Today when I reflect on my life sitting at home, I am just so grateful for my family and friends who have stuck around and lifted me up when I couldn’t pull myself up on my own. Being apart of this 'shut down' across the world, I have my own observations. I see a quiet humbling of communities going on right now and in the world, and in some small respects it's not ALL bad. A pause button has been hit, for all the hustle and bustle that we called the ‘rat race’. I was tired and the break comes as a much needed rest. Whether you like it or not, we are having to get back to some fundamentals and concentrate on simple activities and simplifying some of the most essential aspects of our life, which brings nourishment and gifts in subtle ways. Amongst the concern, confusion and fear of the future we have also been forced to slow down and smell the roses as they say and tell our loved ones what they mean to us. It is when we see such incredible loss of human life around us and on T.V. that we realize how precious and fleeting life truly is. Our eyes seem to open wide to who and what means the most in the world to us and we quickly realize every moment matters and life is short.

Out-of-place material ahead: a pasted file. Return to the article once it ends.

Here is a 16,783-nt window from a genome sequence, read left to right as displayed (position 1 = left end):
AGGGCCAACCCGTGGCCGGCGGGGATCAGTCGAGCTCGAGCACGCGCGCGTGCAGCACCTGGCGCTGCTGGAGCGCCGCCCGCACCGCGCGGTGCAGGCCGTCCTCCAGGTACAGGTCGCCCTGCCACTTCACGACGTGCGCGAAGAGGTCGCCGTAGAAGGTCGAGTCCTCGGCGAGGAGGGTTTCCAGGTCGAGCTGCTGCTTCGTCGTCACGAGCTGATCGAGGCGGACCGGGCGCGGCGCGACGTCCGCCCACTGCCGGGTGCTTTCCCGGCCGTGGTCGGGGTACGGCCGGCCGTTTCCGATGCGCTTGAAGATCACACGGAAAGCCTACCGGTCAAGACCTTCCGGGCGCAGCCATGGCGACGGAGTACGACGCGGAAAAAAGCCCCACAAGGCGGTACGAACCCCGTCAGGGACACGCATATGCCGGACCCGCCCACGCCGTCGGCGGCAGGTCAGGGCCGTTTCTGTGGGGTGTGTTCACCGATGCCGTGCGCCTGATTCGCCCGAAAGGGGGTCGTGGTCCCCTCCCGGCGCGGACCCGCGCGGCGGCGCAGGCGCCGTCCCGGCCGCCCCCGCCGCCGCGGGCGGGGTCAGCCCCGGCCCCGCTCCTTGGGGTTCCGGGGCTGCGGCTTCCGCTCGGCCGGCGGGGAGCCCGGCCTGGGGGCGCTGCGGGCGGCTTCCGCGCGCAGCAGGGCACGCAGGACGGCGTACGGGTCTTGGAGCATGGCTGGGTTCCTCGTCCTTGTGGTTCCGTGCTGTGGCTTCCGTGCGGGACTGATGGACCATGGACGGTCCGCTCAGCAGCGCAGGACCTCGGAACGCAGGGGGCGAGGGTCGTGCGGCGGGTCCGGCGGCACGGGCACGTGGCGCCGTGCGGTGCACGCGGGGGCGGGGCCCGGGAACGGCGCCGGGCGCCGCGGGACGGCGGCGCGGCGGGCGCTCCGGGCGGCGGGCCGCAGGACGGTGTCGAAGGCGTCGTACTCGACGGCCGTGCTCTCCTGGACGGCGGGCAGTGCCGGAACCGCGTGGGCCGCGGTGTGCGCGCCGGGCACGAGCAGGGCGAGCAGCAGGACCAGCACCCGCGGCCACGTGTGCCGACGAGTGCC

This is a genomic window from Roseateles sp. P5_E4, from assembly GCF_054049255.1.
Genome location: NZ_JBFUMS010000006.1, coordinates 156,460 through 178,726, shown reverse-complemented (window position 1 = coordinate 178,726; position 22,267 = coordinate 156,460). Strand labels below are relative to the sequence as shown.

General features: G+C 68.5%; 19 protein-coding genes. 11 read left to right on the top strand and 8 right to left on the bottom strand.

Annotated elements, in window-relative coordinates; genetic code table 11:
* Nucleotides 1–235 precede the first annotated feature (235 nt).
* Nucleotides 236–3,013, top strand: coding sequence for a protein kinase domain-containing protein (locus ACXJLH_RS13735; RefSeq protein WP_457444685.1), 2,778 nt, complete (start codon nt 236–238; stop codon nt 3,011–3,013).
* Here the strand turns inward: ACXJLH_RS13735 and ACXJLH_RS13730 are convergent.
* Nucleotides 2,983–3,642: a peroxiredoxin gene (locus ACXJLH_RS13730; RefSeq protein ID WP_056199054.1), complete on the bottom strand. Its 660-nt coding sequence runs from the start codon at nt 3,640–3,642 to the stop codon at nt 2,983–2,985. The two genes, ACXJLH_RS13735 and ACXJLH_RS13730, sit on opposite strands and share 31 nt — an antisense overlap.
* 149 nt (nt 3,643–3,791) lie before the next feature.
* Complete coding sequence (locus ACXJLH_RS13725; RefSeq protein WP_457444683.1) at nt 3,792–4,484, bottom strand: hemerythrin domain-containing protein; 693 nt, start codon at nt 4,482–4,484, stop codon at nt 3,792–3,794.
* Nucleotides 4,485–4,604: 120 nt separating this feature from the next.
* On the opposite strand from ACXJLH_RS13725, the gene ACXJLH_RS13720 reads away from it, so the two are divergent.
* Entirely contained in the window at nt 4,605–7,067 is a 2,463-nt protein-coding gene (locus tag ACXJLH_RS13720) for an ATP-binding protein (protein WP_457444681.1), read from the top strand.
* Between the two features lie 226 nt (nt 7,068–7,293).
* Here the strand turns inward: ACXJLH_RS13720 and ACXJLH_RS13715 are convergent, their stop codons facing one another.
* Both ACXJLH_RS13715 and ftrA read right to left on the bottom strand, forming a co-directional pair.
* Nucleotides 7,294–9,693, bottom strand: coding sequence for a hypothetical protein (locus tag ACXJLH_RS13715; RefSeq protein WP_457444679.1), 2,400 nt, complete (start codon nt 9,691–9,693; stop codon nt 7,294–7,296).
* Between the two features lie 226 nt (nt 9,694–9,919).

I hope in this time of reflection, for so many, you focus on trying to keep a sense of normalcy for your well-being by having plans and routines in place to maintain your mental health while practicing social distancing. Healthy distractions I've found are not only good for us alcoholics but, for anyone in self-isolation. Here is a list I've made to help you during this time of Shelter in Place orders for the greater good of all humans. These are just a few of my ideas and thoughts to keep your days more interesting and healthier.
TIPS FOR SURVIVING AND WORKING DURING SOCIAL DISTANCING
*Make a plan/schedule for the day and stick to it.
*Take a hot/cold shower: A hot/cold shower, also known as a contrast shower can be
extremely relaxing to your mind and body. Start with a hot shower followed by a cold
shower and repeat.
*Try some hot tea, incense, or do some journaling. Sacred Lotus Love carries tea
tumblers perfect for loose leaf tea, fresh ground or cold brew coffee, fruit infusions,
smoothies and crystal water, wonderful incense and beautiful journals!